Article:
Broker price opinion property appraisals are usually required when borrowers apply for home equity loans or home equity line of credit (HELOC). When borrowers obtain HELOC financing they are given a line of credit which can be assessed on an as-needed basis. Home equity loans involve taking out a second mortgage. Mortgagors typically take out home equity and HELOC loans to make home improvements, pay college tuition, or pay off outstanding debts.
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* David Olson a local real estate agent from the Twin Cities answers the question, “What is my property worth?” David shares the 3 most common methods that are used in determining value.
How much is a one carat diamond worth? Anyone who has shopped for one knows that the price could have a significantly wide range of value. It’s been said that purchasers should consider the color, cut, clarity and carat size to compare stones but when it gets down to decision time, buyers still want to know “how much is it worth?”
Real estate valuation can be equally as confusing to the public. There are three commonly used tools that today’s home buyers rely on to make decisions but they vary significantly in the methods used to make the determination as well as the possible final consideration.
Appraisals are an opinion or estimate of value based on specific guidelines made by individuals who are licensed and certified. Buyers and sellers may be reluctant to engage an appraiser because there is a fee of several hundred dollars that must be paid in advance even if no sale is ever consummated.
A Broker’s Price Opinion (BPO) as defined by the National Association of REALTORS® is an “estimate of the probable selling price of a property.” The Dodd-Frank Act describes a BPO as “an estimate…that details the probably selling price of a particular piece of real estate property and provides a varying level of detail about the property’s condition, market, and neighborhood, and information on comparable sales, but does not include an automated valuation model.”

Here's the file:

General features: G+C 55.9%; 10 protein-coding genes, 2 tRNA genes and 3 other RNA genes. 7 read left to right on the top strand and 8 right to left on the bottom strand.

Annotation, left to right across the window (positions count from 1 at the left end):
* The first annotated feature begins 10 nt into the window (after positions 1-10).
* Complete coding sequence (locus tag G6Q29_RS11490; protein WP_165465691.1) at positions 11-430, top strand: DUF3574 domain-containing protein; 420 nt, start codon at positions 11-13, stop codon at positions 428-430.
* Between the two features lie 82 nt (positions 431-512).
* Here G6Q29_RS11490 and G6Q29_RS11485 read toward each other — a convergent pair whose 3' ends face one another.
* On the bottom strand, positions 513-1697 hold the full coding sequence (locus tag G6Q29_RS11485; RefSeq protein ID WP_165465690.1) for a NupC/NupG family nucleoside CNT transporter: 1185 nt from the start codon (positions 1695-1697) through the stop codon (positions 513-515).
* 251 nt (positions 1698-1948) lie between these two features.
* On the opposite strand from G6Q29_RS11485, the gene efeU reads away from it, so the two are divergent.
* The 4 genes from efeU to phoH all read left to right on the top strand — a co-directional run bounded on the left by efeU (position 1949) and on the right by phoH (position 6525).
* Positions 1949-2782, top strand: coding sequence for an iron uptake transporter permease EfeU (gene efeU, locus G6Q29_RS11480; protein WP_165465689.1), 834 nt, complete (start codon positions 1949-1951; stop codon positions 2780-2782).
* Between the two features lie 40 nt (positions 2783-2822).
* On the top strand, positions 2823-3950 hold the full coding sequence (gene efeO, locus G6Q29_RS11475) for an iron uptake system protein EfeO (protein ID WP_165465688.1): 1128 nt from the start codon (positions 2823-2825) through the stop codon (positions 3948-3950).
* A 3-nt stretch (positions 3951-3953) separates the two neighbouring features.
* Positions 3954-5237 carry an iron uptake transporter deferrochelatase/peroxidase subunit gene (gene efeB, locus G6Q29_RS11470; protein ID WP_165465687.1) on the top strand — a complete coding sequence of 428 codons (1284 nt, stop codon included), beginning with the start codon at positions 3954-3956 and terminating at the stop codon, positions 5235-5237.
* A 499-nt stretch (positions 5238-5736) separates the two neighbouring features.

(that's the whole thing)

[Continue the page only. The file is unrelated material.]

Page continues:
A Comparative Market Analysis (CMA) is a commonly used tool of salespeople to provide information to buyers and sellers to facilitate a sale. In most cases, it would be difficult to distinguish a CMA from a BPO because the steps considered are essentially the same and practitioners commonly use the terms interchangeably.
Another method called Automated Value Model (AVM) use software to search available data on the Internet to arrive at an approximation of value. Zestimates found on the Zillow site use this method. AVM’s may not consider all the market activity such as MLS sales and active listings. They can’t make adjustments based on human experience and market knowledge.
For what it’s worth, a buyer or seller might want to acquire as much current and factual information as possible from a trusted real estate professional familiar with the market before –making a decision on the largest single asset most people acquire.
How Much Is My Property Worth?